Worth Every Penny

"A Million Little Pieces" is told with brutal, in your face honesty and an almost hyper active writing style. I found it to be absolutely brilliant. This is the story of an addict by an addict and doesn't try to paint it as anything saintly or appologetic. I was very pleased with this purchase and do not hesitate to recommend "A Million Little Pieces" to other readers. I also recommend "My Fractured Life", "The Glass Castle", "Running With Scissors", "Dry", and "Smashed."

It Will Tie Your Stomach in Knots

Kelly Krisler, a graduate student,Simply put, I really liked "A Million Little Pieces." I agree with the review comparisons to "Nightmares Echo," "Running With Scissors," and of course "My Fractured Life." I also would include "Less Than Zero" among the favorable comparisons. Although a fiction novel in comparison to "A Million Little Pieces" being a memoir, "Less Than Zero" deals with the same situations of poor little rich boy becoming an addict not because of life on the mean streets, but simply because he has the money to waste. In terms of impact though, it is hard to top "Nightmares Echo" or "Basketball Diaries." Whereas, it in terms of an addictive reading experience it is hard to top "My Fractured Life" and "Running With Scissors". In all cases, "A Million Little Pieces" deserving belongs among all the aforementioned. It is graphic and impacting and at the same time addictive to read. A gripping journey that will put knots in your stomach.

As a member of the "recovery community"...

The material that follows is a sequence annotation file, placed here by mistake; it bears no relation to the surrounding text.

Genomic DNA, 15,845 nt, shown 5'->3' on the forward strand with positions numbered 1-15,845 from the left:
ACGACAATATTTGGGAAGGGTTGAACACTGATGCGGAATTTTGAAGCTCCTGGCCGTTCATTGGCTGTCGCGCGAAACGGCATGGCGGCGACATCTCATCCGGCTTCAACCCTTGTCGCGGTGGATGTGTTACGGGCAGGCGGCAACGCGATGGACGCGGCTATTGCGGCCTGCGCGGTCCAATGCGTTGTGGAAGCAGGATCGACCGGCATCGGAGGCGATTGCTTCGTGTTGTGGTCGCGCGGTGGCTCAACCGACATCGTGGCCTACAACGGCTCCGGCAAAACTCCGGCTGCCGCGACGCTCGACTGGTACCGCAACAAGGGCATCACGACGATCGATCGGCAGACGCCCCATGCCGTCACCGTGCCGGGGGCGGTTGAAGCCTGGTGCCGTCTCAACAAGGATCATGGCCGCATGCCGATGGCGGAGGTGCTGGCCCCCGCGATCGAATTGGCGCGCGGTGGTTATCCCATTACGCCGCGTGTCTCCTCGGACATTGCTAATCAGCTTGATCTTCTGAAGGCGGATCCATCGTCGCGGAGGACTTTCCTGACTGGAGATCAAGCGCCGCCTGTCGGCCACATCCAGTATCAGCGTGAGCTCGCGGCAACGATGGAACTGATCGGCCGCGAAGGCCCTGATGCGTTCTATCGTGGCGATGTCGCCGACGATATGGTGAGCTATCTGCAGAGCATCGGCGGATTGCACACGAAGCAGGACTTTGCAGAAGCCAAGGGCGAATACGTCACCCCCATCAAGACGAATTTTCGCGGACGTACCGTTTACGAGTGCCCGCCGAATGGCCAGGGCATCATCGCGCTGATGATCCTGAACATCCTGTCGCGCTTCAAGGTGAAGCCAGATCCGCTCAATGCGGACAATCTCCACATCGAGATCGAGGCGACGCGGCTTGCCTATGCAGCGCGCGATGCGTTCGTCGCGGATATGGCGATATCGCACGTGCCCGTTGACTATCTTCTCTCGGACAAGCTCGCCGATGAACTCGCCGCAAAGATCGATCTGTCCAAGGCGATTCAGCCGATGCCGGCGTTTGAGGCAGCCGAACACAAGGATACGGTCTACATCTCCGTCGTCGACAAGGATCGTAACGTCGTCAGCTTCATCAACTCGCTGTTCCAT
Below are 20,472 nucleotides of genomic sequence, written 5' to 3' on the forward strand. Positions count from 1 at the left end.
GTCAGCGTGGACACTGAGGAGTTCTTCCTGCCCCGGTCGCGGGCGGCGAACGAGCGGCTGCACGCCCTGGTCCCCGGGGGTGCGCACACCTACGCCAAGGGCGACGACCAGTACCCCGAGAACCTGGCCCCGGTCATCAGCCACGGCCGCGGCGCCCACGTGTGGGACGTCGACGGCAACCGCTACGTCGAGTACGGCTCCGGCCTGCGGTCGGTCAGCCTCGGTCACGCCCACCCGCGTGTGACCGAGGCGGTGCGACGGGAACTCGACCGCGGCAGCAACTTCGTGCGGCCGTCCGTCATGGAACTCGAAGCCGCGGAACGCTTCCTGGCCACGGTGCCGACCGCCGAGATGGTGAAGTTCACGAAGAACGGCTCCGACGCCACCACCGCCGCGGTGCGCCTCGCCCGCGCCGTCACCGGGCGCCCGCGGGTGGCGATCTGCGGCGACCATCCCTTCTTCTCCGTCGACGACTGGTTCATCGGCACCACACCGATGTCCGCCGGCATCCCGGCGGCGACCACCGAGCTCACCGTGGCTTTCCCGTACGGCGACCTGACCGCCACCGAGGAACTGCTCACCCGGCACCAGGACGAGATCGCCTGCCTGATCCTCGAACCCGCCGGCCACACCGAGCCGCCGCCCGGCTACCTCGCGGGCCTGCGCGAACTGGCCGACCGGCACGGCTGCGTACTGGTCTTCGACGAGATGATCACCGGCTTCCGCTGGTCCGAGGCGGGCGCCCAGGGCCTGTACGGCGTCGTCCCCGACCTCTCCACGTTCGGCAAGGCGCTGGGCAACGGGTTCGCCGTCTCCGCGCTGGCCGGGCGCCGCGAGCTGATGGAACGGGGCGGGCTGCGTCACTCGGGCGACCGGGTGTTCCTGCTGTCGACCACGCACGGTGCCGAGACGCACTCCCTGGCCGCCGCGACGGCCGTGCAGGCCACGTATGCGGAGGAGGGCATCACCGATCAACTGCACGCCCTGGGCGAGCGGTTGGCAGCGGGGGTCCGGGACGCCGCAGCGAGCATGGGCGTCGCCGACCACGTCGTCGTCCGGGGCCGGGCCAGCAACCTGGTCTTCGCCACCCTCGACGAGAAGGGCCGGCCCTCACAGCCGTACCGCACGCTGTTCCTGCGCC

...I found this book compelling. There were passages where my heart started to race and I found myself trying to read faster because the experiences described felt so true. I underlined lines that put my own experience into words better than I ever have. I am a member of a 12 Step fellowship but do not believe it is the ONLY way to recover from addiction; Frey's struggle with the idea of a Higher Power closely mirrors my own. Though our "core issues" (Frey's is "the Fury"; mine is depression) and our paths differ, our experiences of addiction are the same. I cannot recommend this book enough to anyone who wants a better understanding of why we do what we do and how it feels to stop. ******** I need to amend my review of this book in light of The Smoking Gun's expose. Because I gave it an emphatic five stars, I am obligated to acknowledge this new information. I certainly don't know how much of what he wrote he actually experienced. The fact remains that his description of addiction and recovery therefrom - the feelings he described - rang true for me. Whether the book is fact, fiction, or some combination of the two, he nailed what I went through. I would still offer this book to someone wanting to understand what it is like to be an addict. I may also tell them to take the rest of it with some little pieces of salt.